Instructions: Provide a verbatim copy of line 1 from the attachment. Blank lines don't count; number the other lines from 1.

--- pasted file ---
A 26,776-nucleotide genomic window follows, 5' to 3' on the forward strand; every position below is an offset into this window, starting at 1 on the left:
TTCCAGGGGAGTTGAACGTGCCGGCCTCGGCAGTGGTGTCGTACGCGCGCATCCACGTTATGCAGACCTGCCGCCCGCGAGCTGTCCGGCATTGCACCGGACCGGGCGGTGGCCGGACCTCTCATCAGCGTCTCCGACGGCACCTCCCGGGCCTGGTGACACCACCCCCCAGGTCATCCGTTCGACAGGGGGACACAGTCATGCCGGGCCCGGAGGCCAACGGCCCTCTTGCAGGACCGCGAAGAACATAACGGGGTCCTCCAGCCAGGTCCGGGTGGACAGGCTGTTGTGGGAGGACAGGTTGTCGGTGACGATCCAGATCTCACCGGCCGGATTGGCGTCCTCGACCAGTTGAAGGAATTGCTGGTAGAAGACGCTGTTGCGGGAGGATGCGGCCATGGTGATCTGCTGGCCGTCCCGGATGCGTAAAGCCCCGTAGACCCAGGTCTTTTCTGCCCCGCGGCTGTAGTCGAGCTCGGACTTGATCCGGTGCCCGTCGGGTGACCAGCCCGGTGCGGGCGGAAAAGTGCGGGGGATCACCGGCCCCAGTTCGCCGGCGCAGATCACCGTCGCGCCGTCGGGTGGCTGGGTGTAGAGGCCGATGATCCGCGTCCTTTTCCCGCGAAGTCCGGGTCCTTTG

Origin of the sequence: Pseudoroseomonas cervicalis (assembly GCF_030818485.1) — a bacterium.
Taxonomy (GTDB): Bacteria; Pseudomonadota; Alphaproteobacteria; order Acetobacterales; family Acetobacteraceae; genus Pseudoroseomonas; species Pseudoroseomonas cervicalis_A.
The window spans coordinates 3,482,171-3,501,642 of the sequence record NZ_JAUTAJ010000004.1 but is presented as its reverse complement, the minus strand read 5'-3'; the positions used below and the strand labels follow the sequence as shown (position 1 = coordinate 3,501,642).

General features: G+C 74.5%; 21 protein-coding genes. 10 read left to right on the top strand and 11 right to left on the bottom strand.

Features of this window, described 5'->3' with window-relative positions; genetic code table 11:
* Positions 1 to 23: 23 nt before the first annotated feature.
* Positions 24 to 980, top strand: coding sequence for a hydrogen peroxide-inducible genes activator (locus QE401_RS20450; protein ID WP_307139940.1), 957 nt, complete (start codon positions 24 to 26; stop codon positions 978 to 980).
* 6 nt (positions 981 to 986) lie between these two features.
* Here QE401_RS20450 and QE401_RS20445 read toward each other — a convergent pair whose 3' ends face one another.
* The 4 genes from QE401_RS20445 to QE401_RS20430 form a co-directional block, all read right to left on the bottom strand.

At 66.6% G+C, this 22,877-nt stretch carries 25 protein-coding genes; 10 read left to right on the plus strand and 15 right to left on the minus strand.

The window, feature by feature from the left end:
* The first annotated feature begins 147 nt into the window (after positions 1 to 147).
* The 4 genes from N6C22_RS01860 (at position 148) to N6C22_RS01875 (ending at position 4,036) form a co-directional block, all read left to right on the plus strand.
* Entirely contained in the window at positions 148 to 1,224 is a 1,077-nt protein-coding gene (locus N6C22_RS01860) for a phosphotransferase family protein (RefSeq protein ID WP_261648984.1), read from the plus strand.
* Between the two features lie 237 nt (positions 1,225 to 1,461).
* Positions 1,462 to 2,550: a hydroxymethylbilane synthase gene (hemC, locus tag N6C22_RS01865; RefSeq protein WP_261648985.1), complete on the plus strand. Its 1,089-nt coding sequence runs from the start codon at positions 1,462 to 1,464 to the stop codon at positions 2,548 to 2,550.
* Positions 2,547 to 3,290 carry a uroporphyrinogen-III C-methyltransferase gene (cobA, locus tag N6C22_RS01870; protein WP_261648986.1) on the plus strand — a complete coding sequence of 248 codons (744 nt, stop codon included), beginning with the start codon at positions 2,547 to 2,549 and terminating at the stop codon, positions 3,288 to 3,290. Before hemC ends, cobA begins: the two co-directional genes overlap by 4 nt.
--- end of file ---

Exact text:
A 26,776-nucleotide genomic window follows, 5' to 3' on the forward strand; every position below is an offset into this window, starting at 1 on the left: